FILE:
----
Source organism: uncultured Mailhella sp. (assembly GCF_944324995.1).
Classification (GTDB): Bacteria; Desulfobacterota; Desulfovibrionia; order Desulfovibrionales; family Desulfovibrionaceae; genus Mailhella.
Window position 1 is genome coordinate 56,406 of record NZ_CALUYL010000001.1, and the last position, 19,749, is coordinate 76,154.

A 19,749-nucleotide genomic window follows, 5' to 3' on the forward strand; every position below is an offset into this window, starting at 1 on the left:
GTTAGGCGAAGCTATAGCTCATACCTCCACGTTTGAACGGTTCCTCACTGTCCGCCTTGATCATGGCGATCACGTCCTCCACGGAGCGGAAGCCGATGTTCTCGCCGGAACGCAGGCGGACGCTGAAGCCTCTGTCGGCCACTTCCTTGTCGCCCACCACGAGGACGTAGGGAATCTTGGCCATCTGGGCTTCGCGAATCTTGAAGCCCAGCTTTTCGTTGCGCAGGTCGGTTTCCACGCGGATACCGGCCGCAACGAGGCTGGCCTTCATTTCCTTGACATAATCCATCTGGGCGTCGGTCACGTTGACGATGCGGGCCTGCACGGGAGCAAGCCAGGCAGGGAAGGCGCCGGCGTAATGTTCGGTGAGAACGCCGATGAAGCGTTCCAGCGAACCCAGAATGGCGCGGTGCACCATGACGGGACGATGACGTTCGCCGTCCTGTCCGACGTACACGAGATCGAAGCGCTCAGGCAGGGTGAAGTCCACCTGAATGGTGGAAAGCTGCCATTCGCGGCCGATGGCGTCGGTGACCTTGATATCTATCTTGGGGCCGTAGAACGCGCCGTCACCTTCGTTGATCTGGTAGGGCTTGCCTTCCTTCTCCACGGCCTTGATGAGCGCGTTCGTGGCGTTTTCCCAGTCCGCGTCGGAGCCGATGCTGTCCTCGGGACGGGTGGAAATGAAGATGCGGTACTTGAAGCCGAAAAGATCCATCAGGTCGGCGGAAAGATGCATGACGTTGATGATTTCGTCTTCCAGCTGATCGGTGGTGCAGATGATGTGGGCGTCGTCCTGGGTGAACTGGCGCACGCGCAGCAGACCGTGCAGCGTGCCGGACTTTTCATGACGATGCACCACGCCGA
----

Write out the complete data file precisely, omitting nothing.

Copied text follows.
Source organism: uncultured Mailhella sp. (assembly GCF_944324995.1).
Classification (GTDB): Bacteria; Desulfobacterota; Desulfovibrionia; order Desulfovibrionales; family Desulfovibrionaceae; genus Mailhella.
Window position 1 is genome coordinate 56,406 of record NZ_CALUYL010000001.1, and the last position, 19,749, is coordinate 76,154.

A 19,749-nucleotide genomic window follows, 5' to 3' on the forward strand; every position below is an offset into this window, starting at 1 on the left:
GTTAGGCGAAGCTATAGCTCATACCTCCACGTTTGAACGGTTCCTCACTGTCCGCCTTGATCATGGCGATCACGTCCTCCACGGAGCGGAAGCCGATGTTCTCGCCGGAACGCAGGCGGACGCTGAAGCCTCTGTCGGCCACTTCCTTGTCGCCCACCACGAGGACGTAGGGAATCTTGGCCATCTGGGCTTCGCGAATCTTGAAGCCCAGCTTTTCGTTGCGCAGGTCGGTTTCCACGCGGATACCGGCCGCAACGAGGCTGGCCTTCATTTCCTTGACATAATCCATCTGGGCGTCGGTCACGTTGACGATGCGGGCCTGCACGGGAGCAAGCCAGGCAGGGAAGGCGCCGGCGTAATGTTCGGTGAGAACGCCGATGAAGCGTTCCAGCGAACCCAGAATGGCGCGGTGCACCATGACGGGACGATGACGTTCGCCGTCCTGTCCGACGTACACGAGATCGAAGCGCTCAGGCAGGGTGAAGTCCACCTGAATGGTGGAAAGCTGCCATTCGCGGCCGATGGCGTCGGTGACCTTGATATCTATCTTGGGGCCGTAGAACGCGCCGTCACCTTCGTTGATCTGGTAGGGCTTGCCTTCCTTCTCCACGGCCTTGATGAGCGCGTTCGTGGCGTTTTCCCAGTCCGCGTCGGAGCCGATGCTGTCCTCGGGACGGGTGGAAATGAAGATGCGGTACTTGAAGCCGAAAAGATCCATCAGGTCGGCGGAAAGATGCATGACGTTGATGATTTCGTCTTCCAGCTGATCGGTGGTGCAGATGATGTGGGCGTCGTCCTGGGTGAACTGGCGCACGCGCAGCAGACCGTGCAGCGTGCCGGACTTTTCATGACGATGCACCACGCCGA